Statewide NewsAbortions in Texas Fell 97 Percent After Supreme Court Overturned Roe

New data sheds light on abortion in Texas, revealing that the number of abortions collapsed after the Dobbs decision this summer.
December 12, 2022
Abortions in Texas fell over 97 percent after the Supreme Court overturned Roe v. Wade in June, even before Texas’ abortion “trigger ban” went into effect.

According to new data from Texas Health and Human Services on “induced terminations of pregnancy,” just 68 abortions were performed in July, down from 2,596 in June. An average of 2,854 abortions were performed each month in the first half of 2022.

This means that abortions fell dramatically in Texas in response to the June 24 ruling even before the Human Life Protection Act or “trigger ban” went into effect on August 25.

Under the ban, abortion is outlawed except for procedures to save the mother’s life or prevent substantial bodily impairment, categories that include removing miscarried children and ectopic pregnancies.

Violation is punishable by five to 99 years in prison and fines of up to $10,000; medical professionals can have their licenses suspended; and the attorney general may seek civil fines of up to $100,000.

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The law applies to everyone who aids or assists in the performance of an abortion except the mother herself.

From January through July, there were 17,194 abortions performed in Texas. 301 were performed for “out-of-state or unknown residents.”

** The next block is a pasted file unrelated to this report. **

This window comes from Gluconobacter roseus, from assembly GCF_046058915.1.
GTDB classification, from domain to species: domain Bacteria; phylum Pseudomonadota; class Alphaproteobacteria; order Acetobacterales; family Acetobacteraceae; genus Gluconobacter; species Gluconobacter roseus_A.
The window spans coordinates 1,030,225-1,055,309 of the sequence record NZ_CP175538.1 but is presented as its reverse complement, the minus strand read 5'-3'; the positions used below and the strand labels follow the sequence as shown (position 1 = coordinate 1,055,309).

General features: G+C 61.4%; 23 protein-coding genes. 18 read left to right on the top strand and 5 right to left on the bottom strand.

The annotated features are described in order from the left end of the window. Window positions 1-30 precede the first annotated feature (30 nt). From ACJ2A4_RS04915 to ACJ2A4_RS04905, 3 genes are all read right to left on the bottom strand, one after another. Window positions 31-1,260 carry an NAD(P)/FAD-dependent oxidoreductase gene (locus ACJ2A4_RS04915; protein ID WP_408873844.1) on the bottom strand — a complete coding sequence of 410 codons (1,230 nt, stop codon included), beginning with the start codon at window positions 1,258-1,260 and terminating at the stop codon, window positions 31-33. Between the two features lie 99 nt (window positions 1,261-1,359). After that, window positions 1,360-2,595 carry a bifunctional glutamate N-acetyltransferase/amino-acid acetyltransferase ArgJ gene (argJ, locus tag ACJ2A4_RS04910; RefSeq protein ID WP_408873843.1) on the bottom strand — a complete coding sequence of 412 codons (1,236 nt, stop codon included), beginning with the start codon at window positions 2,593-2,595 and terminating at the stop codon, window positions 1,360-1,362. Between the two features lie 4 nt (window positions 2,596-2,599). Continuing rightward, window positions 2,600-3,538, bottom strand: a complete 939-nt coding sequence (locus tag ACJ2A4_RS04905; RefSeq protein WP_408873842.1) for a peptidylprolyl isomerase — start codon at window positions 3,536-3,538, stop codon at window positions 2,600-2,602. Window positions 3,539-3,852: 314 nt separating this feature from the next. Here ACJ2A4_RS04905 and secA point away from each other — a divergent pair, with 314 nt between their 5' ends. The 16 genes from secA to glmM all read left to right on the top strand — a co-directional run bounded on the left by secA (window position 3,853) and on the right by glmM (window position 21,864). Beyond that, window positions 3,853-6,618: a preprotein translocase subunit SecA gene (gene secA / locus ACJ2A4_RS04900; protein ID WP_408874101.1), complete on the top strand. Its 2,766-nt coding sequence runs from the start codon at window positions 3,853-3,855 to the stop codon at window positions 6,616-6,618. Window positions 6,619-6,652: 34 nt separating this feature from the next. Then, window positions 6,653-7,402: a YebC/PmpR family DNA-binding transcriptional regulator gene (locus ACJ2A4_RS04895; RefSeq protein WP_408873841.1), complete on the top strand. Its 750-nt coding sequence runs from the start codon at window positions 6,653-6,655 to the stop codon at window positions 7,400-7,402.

Over three-fourths of those were performed on women between the ages of 20 and 34, while around 17 percent were above that age range and 7 percent were below.

Around 61 percent of abortion recipients in 2022 had never had an abortion before, and less than 5 percent had three or more in their past.

There was a similar drop in abortions after the Texas Heartbeat Act went into effect on September 1, 2021, falling 60 percent from the previous month.

The Heartbeat Act made it illegal to perform an abortion on a child with detectable cardiac activity, which typically develops around the sixth week of pregnancy. It also excludes instances to save the life of the mother or prevent bodily impairment and exempts the mother from civil action.

Last Thursday, a state judge dismissed a Heartbeat Act lawsuit for lack of legal standing because the plaintiff was not “directly impacted” by the abortion.

Just 14 of the over 17,000 abortions in Texas this year through July were performed more than eight weeks after fertilization.


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Rob Laucius

Rob Laucius is the Assistant Editor of The Texan. He graduated summa cum laude from Hillsdale College in 2022 with his Bachelor’s in History, and has interned for the U.S. House of Representatives and Veterans Administration. In his free time, he continues to read and write.

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